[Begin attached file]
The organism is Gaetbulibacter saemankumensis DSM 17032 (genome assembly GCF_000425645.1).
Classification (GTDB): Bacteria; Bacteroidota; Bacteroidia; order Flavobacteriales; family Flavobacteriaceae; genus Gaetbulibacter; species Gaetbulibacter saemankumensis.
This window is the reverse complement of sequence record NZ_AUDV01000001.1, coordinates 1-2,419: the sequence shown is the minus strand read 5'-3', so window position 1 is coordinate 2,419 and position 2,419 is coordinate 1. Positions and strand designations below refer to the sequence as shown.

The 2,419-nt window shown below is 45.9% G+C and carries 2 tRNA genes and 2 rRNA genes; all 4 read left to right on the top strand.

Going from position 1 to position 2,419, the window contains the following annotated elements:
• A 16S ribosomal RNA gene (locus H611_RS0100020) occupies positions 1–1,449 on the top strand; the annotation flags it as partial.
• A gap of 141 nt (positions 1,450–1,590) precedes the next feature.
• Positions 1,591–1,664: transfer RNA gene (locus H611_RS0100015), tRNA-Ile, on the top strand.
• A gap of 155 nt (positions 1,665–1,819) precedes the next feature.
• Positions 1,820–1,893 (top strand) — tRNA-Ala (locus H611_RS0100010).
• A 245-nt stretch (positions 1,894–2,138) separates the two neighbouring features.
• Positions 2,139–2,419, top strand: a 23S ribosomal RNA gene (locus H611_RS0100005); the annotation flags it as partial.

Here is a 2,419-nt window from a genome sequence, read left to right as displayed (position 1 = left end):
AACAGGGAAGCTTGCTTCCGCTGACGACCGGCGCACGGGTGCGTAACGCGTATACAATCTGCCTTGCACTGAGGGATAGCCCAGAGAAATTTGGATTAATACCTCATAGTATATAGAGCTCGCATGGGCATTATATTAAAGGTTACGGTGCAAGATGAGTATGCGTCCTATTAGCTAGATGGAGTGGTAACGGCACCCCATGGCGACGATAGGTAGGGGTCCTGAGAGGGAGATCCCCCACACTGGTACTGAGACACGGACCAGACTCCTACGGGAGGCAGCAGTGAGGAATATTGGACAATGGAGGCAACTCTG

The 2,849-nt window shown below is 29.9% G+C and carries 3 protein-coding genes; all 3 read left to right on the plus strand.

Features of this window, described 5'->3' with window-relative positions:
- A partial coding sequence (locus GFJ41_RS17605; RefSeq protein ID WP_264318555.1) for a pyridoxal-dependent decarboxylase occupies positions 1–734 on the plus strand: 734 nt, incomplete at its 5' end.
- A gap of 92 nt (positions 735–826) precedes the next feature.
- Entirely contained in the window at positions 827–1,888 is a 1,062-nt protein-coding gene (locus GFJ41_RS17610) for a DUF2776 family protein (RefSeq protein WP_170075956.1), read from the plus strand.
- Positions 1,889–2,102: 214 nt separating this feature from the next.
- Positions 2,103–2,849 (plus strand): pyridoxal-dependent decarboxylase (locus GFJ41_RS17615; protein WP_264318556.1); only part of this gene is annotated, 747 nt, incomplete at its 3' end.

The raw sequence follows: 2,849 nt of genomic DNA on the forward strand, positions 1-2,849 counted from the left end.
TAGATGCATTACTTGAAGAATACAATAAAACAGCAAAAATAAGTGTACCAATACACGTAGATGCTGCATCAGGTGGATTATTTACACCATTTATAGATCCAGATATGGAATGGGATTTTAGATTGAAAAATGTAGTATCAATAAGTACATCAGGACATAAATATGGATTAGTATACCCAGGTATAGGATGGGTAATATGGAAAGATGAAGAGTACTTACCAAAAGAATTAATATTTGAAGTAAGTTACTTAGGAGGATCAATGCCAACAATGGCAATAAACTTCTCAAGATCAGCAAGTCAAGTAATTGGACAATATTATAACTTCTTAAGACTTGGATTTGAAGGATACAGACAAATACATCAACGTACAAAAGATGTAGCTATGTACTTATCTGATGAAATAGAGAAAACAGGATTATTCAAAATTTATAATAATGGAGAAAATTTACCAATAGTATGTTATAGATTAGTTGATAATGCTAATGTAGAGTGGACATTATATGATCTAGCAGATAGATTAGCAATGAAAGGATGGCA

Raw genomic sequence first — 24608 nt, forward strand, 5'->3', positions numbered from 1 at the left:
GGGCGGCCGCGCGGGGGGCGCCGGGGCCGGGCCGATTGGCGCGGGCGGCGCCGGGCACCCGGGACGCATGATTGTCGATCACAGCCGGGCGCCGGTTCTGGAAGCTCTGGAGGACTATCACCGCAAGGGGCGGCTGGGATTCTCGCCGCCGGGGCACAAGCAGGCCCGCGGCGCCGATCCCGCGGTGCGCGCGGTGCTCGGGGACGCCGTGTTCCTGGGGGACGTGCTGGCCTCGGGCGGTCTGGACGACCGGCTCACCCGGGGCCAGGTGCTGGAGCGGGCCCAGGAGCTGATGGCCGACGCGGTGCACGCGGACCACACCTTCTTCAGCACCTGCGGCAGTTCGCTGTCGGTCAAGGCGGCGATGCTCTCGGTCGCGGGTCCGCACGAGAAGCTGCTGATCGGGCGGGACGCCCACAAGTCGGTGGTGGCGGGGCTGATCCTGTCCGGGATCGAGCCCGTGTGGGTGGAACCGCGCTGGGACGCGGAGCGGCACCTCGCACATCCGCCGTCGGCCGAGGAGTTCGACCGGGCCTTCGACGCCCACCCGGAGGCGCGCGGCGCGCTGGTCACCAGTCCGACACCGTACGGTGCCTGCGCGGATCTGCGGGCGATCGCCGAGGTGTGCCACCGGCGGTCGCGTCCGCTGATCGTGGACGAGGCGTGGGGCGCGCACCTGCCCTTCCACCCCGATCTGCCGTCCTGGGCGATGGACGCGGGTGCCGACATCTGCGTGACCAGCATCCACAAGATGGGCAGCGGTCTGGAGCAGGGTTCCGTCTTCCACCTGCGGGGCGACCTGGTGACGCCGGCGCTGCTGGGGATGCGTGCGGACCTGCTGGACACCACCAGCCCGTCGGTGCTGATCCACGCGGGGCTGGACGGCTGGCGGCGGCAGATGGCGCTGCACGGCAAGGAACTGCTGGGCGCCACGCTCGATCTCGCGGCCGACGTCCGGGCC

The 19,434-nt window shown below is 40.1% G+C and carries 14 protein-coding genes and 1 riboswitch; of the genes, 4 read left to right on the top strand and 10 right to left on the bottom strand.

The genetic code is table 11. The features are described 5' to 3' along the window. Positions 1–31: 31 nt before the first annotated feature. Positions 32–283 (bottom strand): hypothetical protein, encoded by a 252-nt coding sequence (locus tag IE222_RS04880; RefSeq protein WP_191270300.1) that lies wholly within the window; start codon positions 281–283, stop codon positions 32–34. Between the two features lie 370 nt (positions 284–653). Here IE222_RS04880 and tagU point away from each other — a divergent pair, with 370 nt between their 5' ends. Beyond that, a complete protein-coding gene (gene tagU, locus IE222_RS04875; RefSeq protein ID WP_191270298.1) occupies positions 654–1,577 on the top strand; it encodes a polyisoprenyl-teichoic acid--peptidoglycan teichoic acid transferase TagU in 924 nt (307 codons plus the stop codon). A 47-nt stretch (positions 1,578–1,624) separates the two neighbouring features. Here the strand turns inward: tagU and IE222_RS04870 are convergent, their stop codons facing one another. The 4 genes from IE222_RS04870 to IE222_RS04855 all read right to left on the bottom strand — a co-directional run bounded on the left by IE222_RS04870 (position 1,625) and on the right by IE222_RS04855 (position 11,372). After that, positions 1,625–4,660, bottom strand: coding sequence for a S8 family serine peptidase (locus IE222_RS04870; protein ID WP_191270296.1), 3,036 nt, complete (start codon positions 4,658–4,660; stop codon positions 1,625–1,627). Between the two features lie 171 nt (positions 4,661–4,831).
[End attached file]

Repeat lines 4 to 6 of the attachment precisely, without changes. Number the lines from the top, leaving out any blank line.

The 2,419-nt window shown below is 45.9% G+C and carries 2 tRNA genes and 2 rRNA genes; all 4 read left to right on the top strand.

Going from position 1 to position 2,419, the window contains the following annotated elements:
• A 16S ribosomal RNA gene (locus H611_RS0100020) occupies positions 1–1,449 on the top strand; the annotation flags it as partial.